Thursday, August 15, 2013

Go Ahead, Fence Me In

So it’s been a long week here at the Family Manse, and for reasons I will pass lightly over for the moment I now know exactly how much it costs to put up a fence along one side of my property, what the proper setbacks are here in Our Little Town, and how long you have to wait from the day you make the call to the day they can come and put it in.  It's longer than you'd think.  Apparently lots of people are doing this.

Fences!  They’re the new black!

I’m not used to having a fence of my own.

I grew up on a one-block long street where fenced-in yards were the exception rather than the rule.  There was a mafia of us kids who just ran from one end of the block to the other all day long, paying precious little heed to property lines or grass.  We did our best to go around anything that looked like a flower, which to this day is about as far as my ability to discern the fine gradations of plant life runs (grass/flowers/trees/other), since flowers did not occur naturally in that neighborhood.  Someone had to work on them, and you didn’t have to be on the receiving end of that lecture more than once to know to avoid any plant life that wasn’t pure green.  It was a pretty borderless existence, though.

The house we moved to in junior high, where my parents still live, did have some fencing, but most of it was way up the hill in the back so I didn’t pay it much attention either.  You have to be part billy goat to reach that fence, and the results never seemed to justify the effort as far as I could tell.  There’s not much up there other than a small shed with a missing window.

Since then I have mostly lived in apartments, dorms, and other assorted places where the outdoors really wasn’t mine to worry about.  And when we moved into our current house we found it bordered on two sides by fences, but none of them were technically ours.  And they were see-through – chain link, or rail – so you could ignore them if you wanted to.

The new one will be solid wood.  And it will be mine.

I’m not sure how I feel about this.

On the one hand, it is a self-evident necessity.  We wouldn’t be spending that kind of money on something that we could live comfortably without.

On the other hand, it is kind of sad that this is so.

Also, now I have to run the gauntlet of contractors, since putting it in myself would just be an invitation to disaster.  I’m okay doing small projects, in an “oh well, I suppose the world won’t end if I don’t do this right” kind of way, but anything that is supposed to last and be sturdy is a project that other people need to do.  What construction experience I have I acquired backstage, so if it has to look good from more than one angle for more than three weekends, I’m better off hiring someone else. 

So far the contractors have been nice, and we picked the one that seemed the most honest about what a nuisance the job would be.  I appreciate honesty.


Gristle McThornbody said...

Oh, David! You're missing out on one of life's greatest adventures by not enlisting the help of your wife and putting up the fence yourselves. /sarcasm

Bill and I put in a 6' privacy fence around our back yard about 10 years ago and I seriously thought we were going to devolve into a pair of snarling, shovel-swinging, screeching, sweaty baboons before we finished. Having to chop our way through roughly 18 cords worth of wood, in the form of tree roots, didn't help the situation at all. We've got lots of huge trees, mostly planted right along the property line. Good times!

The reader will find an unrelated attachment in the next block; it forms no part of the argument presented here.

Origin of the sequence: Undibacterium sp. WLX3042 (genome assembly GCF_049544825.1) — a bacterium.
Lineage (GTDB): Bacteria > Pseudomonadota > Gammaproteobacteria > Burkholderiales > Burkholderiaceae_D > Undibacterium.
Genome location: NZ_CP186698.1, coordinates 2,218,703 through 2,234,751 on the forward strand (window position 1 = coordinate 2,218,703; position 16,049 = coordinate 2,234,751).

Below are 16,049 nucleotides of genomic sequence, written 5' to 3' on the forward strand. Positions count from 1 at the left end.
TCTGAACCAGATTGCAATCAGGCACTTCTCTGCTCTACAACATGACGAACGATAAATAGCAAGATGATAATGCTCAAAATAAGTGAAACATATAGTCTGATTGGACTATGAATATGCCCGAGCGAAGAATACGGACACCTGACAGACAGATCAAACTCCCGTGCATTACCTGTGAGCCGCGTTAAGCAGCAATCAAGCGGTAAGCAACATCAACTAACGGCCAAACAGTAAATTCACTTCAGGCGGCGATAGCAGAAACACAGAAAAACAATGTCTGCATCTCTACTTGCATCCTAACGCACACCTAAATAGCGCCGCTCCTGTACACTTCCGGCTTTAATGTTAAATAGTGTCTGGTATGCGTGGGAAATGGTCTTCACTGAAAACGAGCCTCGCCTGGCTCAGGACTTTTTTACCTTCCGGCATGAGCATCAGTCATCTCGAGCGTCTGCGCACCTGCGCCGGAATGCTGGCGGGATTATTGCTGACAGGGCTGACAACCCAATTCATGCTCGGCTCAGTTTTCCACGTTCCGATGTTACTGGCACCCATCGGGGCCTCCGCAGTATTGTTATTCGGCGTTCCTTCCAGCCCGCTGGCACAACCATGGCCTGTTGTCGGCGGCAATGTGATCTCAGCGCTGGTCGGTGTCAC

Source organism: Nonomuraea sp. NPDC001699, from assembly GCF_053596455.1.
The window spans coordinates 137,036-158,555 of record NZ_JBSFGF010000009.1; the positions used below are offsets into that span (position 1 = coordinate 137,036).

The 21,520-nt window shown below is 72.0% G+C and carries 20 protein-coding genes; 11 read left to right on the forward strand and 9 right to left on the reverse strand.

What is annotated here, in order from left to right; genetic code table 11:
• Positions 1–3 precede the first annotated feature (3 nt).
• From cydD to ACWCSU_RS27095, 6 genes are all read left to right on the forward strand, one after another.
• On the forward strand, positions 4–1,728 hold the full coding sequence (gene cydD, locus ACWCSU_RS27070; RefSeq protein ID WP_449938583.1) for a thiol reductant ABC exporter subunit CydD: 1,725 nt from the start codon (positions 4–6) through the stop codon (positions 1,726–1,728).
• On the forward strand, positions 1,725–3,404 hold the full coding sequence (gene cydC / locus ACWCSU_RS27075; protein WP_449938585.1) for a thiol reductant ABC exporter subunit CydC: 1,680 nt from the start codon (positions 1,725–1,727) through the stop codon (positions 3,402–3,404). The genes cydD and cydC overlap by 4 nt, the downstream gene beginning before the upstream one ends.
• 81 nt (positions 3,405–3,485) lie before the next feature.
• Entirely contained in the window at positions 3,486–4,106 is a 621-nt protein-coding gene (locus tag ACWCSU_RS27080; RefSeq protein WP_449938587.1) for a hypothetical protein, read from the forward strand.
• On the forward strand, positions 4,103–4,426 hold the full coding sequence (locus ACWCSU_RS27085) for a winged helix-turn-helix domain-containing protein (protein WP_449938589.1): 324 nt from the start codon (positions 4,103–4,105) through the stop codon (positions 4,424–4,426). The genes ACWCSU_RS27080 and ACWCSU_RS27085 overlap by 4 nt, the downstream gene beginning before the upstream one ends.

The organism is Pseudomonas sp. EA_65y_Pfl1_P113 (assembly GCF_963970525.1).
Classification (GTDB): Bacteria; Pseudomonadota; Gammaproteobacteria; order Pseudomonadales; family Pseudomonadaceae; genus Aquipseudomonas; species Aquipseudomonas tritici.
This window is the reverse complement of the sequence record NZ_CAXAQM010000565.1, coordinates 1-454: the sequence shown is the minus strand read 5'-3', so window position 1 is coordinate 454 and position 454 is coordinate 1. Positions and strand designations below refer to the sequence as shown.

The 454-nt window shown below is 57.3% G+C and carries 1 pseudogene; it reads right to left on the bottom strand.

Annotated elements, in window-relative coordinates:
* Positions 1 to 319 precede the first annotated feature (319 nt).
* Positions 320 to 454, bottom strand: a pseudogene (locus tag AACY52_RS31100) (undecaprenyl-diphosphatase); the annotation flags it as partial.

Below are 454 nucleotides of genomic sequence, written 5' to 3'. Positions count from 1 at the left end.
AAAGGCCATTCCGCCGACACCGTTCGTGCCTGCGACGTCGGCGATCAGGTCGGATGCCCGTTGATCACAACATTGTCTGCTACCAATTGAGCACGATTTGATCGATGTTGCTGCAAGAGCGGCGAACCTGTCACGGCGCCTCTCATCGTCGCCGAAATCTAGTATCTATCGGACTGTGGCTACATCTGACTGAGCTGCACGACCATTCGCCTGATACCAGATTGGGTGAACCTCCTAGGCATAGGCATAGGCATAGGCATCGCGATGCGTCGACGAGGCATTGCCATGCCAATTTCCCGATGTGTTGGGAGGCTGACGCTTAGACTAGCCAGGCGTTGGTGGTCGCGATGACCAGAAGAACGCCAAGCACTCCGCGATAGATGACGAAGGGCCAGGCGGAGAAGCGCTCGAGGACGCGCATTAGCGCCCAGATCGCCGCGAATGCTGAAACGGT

Also, I never have gotten him to give me a solid reason why but Bill really fought the idea of a fence, literally for years. I'm thinking maybe his parents had a thing about people fencing in their yards, so he went into the project with less enthusiasm (approaching 3-digit negative numbers on a scale of -100 to 10) than I hoped for. But we were having so much trouble with the neighbors on the one side of us that fencing the yard finally became a necessity.

Did you have to do a drawing with property and set-back measurements to submit to your city zoning office before you could start? I actually kind of enjoyed doing that part of it. Scratch that, it's the only part of it I enjoyed.

You're right – a privacy fence is expensive, but you will love it, trust me. And if I had to do it over again I would definitely hire it done.

David said...

Yes, that would be an adventure, all right... ;)

I have learned over the years that life is better when we either hire people to do projects or do them separately. Also, having a professional install things means that if there are any problems (property lines, etc.) he will redo it and not me. I want this done exactly correct so that there can be no complaints.

I resisted the fence for a while, hoping that things would work out with the neighbors. But it became rather obvious that this was not the case, and so we move on.

We do actually have to submit a permit request with a drawing, but the contractor will handle that as part of the contract. Again, I want it done right and I know enough to know that the odds of that happening go up when someone else handles it.

It's expensive, but that's why you earn the money I suppose.